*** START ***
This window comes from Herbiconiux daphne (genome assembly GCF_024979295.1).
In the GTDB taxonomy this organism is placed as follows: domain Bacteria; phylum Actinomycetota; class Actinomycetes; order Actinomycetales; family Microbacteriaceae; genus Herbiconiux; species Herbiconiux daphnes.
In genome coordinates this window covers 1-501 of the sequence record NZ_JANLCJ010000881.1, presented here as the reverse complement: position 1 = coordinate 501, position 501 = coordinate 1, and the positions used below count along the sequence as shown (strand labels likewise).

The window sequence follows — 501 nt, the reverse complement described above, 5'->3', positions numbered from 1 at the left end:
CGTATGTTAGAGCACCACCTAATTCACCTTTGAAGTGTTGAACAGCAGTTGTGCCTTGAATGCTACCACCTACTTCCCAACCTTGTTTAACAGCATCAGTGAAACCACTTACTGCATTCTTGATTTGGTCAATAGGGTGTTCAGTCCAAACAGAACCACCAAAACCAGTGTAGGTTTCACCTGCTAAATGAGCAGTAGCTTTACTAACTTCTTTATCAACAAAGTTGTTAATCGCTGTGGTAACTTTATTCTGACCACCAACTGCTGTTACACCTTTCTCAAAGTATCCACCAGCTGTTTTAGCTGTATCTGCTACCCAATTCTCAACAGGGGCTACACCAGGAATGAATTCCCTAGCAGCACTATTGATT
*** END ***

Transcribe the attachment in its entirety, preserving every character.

This window comes from Herbiconiux daphne (genome assembly GCF_024979295.1).
In the GTDB taxonomy this organism is placed as follows: domain Bacteria; phylum Actinomycetota; class Actinomycetes; order Actinomycetales; family Microbacteriaceae; genus Herbiconiux; species Herbiconiux daphnes.
In genome coordinates this window covers 1-501 of the sequence record NZ_JANLCJ010000881.1, presented here as the reverse complement: position 1 = coordinate 501, position 501 = coordinate 1, and the positions used below count along the sequence as shown (strand labels likewise).

The window sequence follows — 501 nt, the reverse complement described above, 5'->3', positions numbered from 1 at the left end:
CGTATGTTAGAGCACCACCTAATTCACCTTTGAAGTGTTGAACAGCAGTTGTGCCTTGAATGCTACCACCTACTTCCCAACCTTGTTTAACAGCATCAGTGAAACCACTTACTGCATTCTTGATTTGGTCAATAGGGTGTTCAGTCCAAACAGAACCACCAAAACCAGTGTAGGTTTCACCTGCTAAATGAGCAGTAGCTTTACTAACTTCTTTATCAACAAAGTTGTTAATCGCTGTGGTAACTTTATTCTGACCACCAACTGCTGTTACACCTTTCTCAAAGTATCCACCAGCTGTTTTAGCTGTATCTGCTACCCAATTCTCAACAGGGGCTACACCAGGAATGAATTCCCTAGCAGCACTATTGATT